The Nvidia 2Win Graphics Card
EVGA is a company that's pretty important in the world of computing- they're responsible for producing both Nvidia graphics cards and Intel motherboards. To challenge AMD Radeon's new dual core card, they announced one of their own on Friday- the 2win Geforce GTX 46o. The short version of this story: it's shaping up to be a fine piece of hardware.
For one, it utilizes dual Fermi parallel processing cores. And...I should probably explain that term. "Fermi" is what Nvidia's decided to name one of its CUDA-or Complete Unified Device Architecture. This one launched in March 2010. To state it simply, it's a microarchitectural design for Nvidia graphics cards, one which is named for the physicist Emrico Fermi, one of the men responsible for nuclear power. I won't get into the specifics of CUDA's advantages over typical chip architecture here. It's enough to say that the design allows the chip to work fairly quickly and efficiently, though like anything, it has its limitations.
Regardless, given the name, Nvidia was obviously pretty confident about what this design could do when they developed it. Looking at their new card, I can sort of see why.
Well, first of all, the fact that Nvidia's saying this new card will outperform what's currently their most powerful on the market; I think we can be rather optimistic about the hardware specifications, no? Not only that, they're going to be selling it at a lower price than the GTX 580. More powerful and cheaper too? Not too shabby.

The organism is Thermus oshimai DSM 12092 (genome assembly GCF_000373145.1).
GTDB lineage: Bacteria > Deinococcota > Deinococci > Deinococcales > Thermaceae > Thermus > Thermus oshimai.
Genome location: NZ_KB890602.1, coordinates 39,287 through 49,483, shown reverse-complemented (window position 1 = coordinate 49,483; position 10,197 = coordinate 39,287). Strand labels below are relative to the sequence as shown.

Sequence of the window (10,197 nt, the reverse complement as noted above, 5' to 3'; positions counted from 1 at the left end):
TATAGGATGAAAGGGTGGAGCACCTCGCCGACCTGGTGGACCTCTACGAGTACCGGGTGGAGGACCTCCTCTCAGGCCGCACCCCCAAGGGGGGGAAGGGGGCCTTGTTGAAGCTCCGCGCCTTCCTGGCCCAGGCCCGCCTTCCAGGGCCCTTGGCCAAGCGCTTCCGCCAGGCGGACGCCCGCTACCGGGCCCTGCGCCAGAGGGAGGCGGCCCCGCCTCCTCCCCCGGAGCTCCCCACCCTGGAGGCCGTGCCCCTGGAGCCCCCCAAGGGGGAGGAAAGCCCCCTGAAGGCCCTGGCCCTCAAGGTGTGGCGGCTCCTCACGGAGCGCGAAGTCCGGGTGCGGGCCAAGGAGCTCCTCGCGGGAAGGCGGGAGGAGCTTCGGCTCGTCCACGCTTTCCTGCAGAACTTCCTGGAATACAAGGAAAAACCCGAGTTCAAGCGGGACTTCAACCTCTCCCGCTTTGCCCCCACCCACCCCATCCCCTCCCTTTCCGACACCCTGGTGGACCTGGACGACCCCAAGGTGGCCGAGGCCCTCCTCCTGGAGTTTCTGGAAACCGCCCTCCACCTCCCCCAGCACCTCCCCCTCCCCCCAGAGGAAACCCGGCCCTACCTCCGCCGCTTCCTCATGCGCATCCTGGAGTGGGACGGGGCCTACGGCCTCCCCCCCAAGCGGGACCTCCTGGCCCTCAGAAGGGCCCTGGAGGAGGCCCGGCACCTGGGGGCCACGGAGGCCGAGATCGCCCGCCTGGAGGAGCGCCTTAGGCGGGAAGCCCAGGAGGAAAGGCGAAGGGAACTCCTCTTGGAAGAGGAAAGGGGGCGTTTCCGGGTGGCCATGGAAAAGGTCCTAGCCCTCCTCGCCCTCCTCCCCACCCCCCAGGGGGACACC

That said, for those of you who want something more concrete, the EVGA's Specs are as follows:
- 700 mhz core clock speed, with a memory clock speed of 3600 mhz
- 672 parallel processing CUDA cores, Fermi design
- 2 GB of GDDR5 Memory
- DVI and Mini-HDMI Interfaces
- 230.4 gigabytes per second memory bandwidth
- Support for DirectX11
- PCI-E 2.0 bus
- Runs three to four simultaneous displays
- Air-cooled with three 80 mm fans
What does all of that mean?
Those of you who can actually understand the above without an explanation can skip this next part. As with my Intel article, I'll offer those of you who aren't techheads an explanation of the above terms- albeit brief. Still, it should be enough that you get a general idea.
The core clock speed and memory clock speed relate to how the processor interacts with the rest of the computer. The first relates to how many instructions the processor can execute in a typical cycle, the second-700 megahertz would typically mean 700 million. The second refers to how quickly data can be allocated into the processor's memory each cycle. Typically, a computer cycle is one nanosecond. GDDR5 memory is basically 'active' Random Access memory that's allocated specifically for graphical computer operations. Random Access Memory is memory which only 'holds' data when the computer's power is on. It's used for running computer processes rather than storing data. DVI and Mini-HDMI stand for Digital Video Interface and High Definition Multimedia Interface. They're basically two different types of video; I won't get into the details here. Memory bandwidth is how much data, in bytes, can be processed in per second. Finally, the PCI bus is basically the physical interface by which components of a computer are attached to one another.
Catch all that?
Well, there you have it. It's powerful, it's not going to be terribly expensive (as graphics cards go, anyway) and it'll hit the market...well, we don't actually know yet, unfortunately. Nvidia and EVGA have both been rather vague regarding both the exact price point and the exact day it'll hit shelves.
Guess we'll just have to wait and see.